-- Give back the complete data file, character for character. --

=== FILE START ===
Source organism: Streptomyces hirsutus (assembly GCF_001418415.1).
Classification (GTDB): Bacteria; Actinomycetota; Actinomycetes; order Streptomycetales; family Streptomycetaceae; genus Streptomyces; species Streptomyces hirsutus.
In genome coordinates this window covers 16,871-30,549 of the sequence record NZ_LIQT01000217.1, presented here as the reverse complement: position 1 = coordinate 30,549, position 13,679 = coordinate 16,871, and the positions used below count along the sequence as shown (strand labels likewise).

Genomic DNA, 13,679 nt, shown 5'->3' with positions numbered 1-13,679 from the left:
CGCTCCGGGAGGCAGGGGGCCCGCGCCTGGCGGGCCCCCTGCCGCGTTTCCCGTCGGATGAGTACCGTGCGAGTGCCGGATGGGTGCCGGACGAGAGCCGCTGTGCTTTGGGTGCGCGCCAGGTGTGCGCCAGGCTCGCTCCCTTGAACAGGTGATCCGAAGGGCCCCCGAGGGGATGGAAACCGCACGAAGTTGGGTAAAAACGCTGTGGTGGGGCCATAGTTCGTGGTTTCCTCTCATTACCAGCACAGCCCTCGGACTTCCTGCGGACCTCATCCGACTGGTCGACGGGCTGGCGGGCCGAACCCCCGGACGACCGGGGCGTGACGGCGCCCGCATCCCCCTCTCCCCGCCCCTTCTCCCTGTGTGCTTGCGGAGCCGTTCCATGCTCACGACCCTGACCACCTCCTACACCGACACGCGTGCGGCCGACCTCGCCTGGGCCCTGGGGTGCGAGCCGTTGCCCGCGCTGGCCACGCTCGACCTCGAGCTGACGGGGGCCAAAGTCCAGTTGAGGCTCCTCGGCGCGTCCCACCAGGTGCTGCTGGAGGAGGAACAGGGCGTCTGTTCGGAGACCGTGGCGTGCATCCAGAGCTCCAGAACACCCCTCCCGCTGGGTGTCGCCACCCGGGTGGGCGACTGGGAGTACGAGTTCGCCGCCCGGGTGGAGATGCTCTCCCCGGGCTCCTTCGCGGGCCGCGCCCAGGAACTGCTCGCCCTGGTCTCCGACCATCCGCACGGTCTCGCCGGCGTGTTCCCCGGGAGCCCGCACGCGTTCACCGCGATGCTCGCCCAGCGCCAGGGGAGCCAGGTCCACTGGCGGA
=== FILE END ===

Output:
Source organism: Streptomyces hirsutus (assembly GCF_001418415.1).
Classification (GTDB): Bacteria; Actinomycetota; Actinomycetes; order Streptomycetales; family Streptomycetaceae; genus Streptomyces; species Streptomyces hirsutus.
In genome coordinates this window covers 16,871-30,549 of the sequence record NZ_LIQT01000217.1, presented here as the reverse complement: position 1 = coordinate 30,549, position 13,679 = coordinate 16,871, and the positions used below count along the sequence as shown (strand labels likewise).

Genomic DNA, 13,679 nt, shown 5'->3' with positions numbered 1-13,679 from the left:
CGCTCCGGGAGGCAGGGGGCCCGCGCCTGGCGGGCCCCCTGCCGCGTTTCCCGTCGGATGAGTACCGTGCGAGTGCCGGATGGGTGCCGGACGAGAGCCGCTGTGCTTTGGGTGCGCGCCAGGTGTGCGCCAGGCTCGCTCCCTTGAACAGGTGATCCGAAGGGCCCCCGAGGGGATGGAAACCGCACGAAGTTGGGTAAAAACGCTGTGGTGGGGCCATAGTTCGTGGTTTCCTCTCATTACCAGCACAGCCCTCGGACTTCCTGCGGACCTCATCCGACTGGTCGACGGGCTGGCGGGCCGAACCCCCGGACGACCGGGGCGTGACGGCGCCCGCATCCCCCTCTCCCCGCCCCTTCTCCCTGTGTGCTTGCGGAGCCGTTCCATGCTCACGACCCTGACCACCTCCTACACCGACACGCGTGCGGCCGACCTCGCCTGGGCCCTGGGGTGCGAGCCGTTGCCCGCGCTGGCCACGCTCGACCTCGAGCTGACGGGGGCCAAAGTCCAGTTGAGGCTCCTCGGCGCGTCCCACCAGGTGCTGCTGGAGGAGGAACAGGGCGTCTGTTCGGAGACCGTGGCGTGCATCCAGAGCTCCAGAACACCCCTCCCGCTGGGTGTCGCCACCCGGGTGGGCGACTGGGAGTACGAGTTCGCCGCCCGGGTGGAGATGCTCTCCCCGGGCTCCTTCGCGGGCCGCGCCCAGGAACTGCTCGCCCTGGTCTCCGACCATCCGCACGGTCTCGCCGGCGTGTTCCCCGGGAGCCCGCACGCGTTCACCGCGATGCTCGCCCAGCGCCAGGGGAGCCAGGTCCACTGGCGGA